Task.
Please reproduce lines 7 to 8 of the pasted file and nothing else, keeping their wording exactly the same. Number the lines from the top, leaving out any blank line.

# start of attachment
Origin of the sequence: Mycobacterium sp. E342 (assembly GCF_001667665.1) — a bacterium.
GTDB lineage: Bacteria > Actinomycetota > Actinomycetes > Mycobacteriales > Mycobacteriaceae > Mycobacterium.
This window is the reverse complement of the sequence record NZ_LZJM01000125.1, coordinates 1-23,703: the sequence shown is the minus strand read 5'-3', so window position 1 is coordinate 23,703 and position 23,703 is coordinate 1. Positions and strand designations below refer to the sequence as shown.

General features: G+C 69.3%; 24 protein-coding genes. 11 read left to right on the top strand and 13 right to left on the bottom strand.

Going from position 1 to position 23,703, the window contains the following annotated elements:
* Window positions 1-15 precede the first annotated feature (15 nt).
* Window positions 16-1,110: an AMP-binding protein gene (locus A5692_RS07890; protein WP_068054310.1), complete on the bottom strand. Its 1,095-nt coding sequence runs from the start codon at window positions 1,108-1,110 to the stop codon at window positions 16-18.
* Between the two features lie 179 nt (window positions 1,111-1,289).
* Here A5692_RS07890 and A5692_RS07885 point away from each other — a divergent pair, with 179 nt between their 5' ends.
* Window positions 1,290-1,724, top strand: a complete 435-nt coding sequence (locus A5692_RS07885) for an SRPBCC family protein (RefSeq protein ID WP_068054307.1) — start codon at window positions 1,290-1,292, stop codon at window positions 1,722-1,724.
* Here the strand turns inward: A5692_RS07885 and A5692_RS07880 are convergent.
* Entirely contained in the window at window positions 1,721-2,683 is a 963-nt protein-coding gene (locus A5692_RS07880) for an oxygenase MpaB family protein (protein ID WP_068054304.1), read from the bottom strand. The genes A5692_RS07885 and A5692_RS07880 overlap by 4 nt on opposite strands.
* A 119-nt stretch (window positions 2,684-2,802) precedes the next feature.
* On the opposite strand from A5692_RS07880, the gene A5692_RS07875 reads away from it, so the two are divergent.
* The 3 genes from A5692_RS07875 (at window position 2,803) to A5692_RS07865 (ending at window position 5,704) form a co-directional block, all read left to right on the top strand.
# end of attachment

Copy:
* Window positions 16-1,110: an AMP-binding protein gene (locus A5692_RS07890; protein WP_068054310.1), complete on the bottom strand. Its 1,095-nt coding sequence runs from the start codon at window positions 1,108-1,110 to the stop codon at window positions 16-18.
* Between the two features lie 179 nt (window positions 1,111-1,289).